I’ve never built a shed. I’m moderately handy; I’ve framed a wall, and I’ve run electricity; I can hang drywall, and use a level. I’m going to keep a log of what I decide while learning how to build a shed that won’t fall down in my back yard. Perhaps it will be of use to someone other than me. I’ll write about the design process, build-or-buy, legal and technical issues I run into, and if appropriate the whole build process. There are scads of interesting books on this subject, and I’ll include my notes on them as well, and annotated links to building sites and other blogs.
Why build a shed? Our house is small enough that I have to give change back from the cost of the nickel tour. With my wife and I both working at home and a baby napping, building an office shed/greenhouse in the yard is a dream come true.
Our yard runs east-west in a protected valley on the north slope of Bernal Heights, in San Francisco. The ground rises away in every direction except north, which means a view toward downtown and the bay. This is a fairly urban environment, but the steep hills have meant that this neighborhood doesn’t encourage development. Our house uses a small part of the lot, with the result that our back yard is perhaps 70’ by 25’. It’s level east-to-west, but slopes downhill to the north, across the narrow dimension.
The best location for the shed is at the back end of the yard on the south side, facing north across the yard. There is an approximately 11’ space between a brugmansia and a plum. I’m not sure how close to those I can practically build.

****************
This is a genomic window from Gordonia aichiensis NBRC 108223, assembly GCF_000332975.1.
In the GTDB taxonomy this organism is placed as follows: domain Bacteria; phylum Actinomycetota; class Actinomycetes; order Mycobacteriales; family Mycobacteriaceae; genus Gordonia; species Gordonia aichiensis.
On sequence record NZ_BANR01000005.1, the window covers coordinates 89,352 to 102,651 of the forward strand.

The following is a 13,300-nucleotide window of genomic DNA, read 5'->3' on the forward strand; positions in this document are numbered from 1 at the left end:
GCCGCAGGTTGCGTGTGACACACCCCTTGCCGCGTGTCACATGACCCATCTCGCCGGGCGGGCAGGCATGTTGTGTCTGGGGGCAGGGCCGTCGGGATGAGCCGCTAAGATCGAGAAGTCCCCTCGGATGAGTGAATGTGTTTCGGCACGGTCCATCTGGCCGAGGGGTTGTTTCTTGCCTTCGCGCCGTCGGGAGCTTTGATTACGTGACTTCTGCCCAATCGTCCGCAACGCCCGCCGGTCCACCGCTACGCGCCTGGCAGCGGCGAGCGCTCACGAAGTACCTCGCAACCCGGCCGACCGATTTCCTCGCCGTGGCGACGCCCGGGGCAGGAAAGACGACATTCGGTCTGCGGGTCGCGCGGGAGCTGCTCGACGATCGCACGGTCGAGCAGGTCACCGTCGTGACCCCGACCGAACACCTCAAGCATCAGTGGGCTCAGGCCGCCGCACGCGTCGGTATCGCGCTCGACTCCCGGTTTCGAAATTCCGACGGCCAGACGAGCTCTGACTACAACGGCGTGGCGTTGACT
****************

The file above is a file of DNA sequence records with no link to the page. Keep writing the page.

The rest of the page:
In San Francisco, an ancillary structure not used for habitation can be built without a permit so long as it is less than 100 square feet and not on a permanent - that is, poured concrete - foundation. This square footage isn’t defined anywhere, but I’m going to assume it’s the roof area. This means I can put a 9x7 or 10x8 structure easily under that limit, even with a generous eave over the entrance side.
San Francisco isn’t the warmest place. The site has sun throughout the day, though later in the year less so due to the bulk of the hill rising to the south. My original vision was of a greenhouse I could work in, so it features a lot of glass — but I don’t want to cook, and I do have neighbors. Making the large northern wall largely glass means a lot of consistent indirect light. The back wall faces a retaining wall, so can be largely opaque. I’d hoped to have at least part of the roof transparent, too.
The west wall faces a neighbor’s house, and so will be largely solid; the east wall faces my house, and will have windows or glass.
I’d like the front to open for sunny days – ideally entirely, but perhaps I could get by with less. I’d like to be able to fit my desk, some shelves, and a chair or pillows.
I like the look of post-and-beam construction, to the extent that that matters for a building this small. I’d prefer the size and placement of windows wasn’t dictated by 16” OC studs, and therefore may avoid ‘stick’ style building. I’d like exposed roof joists, too, to create an open feel without needing too tall a structure.
Buy or build?
This is a whole other subject, which I’ll cover soon. Kits seem to be split between ‘dark potting shed’ and ‘architect’s fantasy’, with prices to match.
A side note on permits: I’ve got nothing against getting permits; I’m a big fan of building standards and code. I’m very happy that my neighbor’s bad wiring won’t ignite my house. In this case, though, permits are a huge expense (a percentage of the overall cost, but with a minimum that is quite high for a cheap structure) and a lot of vagueness for a structure that is a glorified potting shed. So, I’m going the unpermitted, temporary structure route. I understand that in most of California, this allows 120 sqft - but here in San Francisco, it’s 100.